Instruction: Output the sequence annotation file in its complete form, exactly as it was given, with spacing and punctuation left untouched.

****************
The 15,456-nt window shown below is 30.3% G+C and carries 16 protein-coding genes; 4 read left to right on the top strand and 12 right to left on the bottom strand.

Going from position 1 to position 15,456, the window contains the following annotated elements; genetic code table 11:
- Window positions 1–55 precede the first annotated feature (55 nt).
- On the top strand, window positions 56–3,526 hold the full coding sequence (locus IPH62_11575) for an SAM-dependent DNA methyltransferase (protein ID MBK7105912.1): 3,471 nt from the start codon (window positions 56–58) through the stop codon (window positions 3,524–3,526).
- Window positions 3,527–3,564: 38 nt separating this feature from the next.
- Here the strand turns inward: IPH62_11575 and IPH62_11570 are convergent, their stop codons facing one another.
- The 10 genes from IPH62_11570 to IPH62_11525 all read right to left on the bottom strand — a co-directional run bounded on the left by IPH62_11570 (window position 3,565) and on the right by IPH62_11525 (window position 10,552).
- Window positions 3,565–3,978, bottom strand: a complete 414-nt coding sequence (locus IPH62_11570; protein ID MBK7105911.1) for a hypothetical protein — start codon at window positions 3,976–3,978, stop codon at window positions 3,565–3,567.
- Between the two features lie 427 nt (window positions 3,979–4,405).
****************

The 15,456-nt window shown below is 30.3% G+C and carries 16 protein-coding genes; 4 read left to right on the top strand and 12 right to left on the bottom strand.

Going from position 1 to position 15,456, the window contains the following annotated elements; genetic code table 11:
- Window positions 1–55 precede the first annotated feature (55 nt).
- On the top strand, window positions 56–3,526 hold the full coding sequence (locus IPH62_11575) for an SAM-dependent DNA methyltransferase (protein ID MBK7105912.1): 3,471 nt from the start codon (window positions 56–58) through the stop codon (window positions 3,524–3,526).
- Window positions 3,527–3,564: 38 nt separating this feature from the next.
- Here the strand turns inward: IPH62_11575 and IPH62_11570 are convergent, their stop codons facing one another.
- The 10 genes from IPH62_11570 to IPH62_11525 all read right to left on the bottom strand — a co-directional run bounded on the left by IPH62_11570 (window position 3,565) and on the right by IPH62_11525 (window position 10,552).
- Window positions 3,565–3,978, bottom strand: a complete 414-nt coding sequence (locus IPH62_11570; protein ID MBK7105911.1) for a hypothetical protein — start codon at window positions 3,976–3,978, stop codon at window positions 3,565–3,567.
- Between the two features lie 427 nt (window positions 3,979–4,405).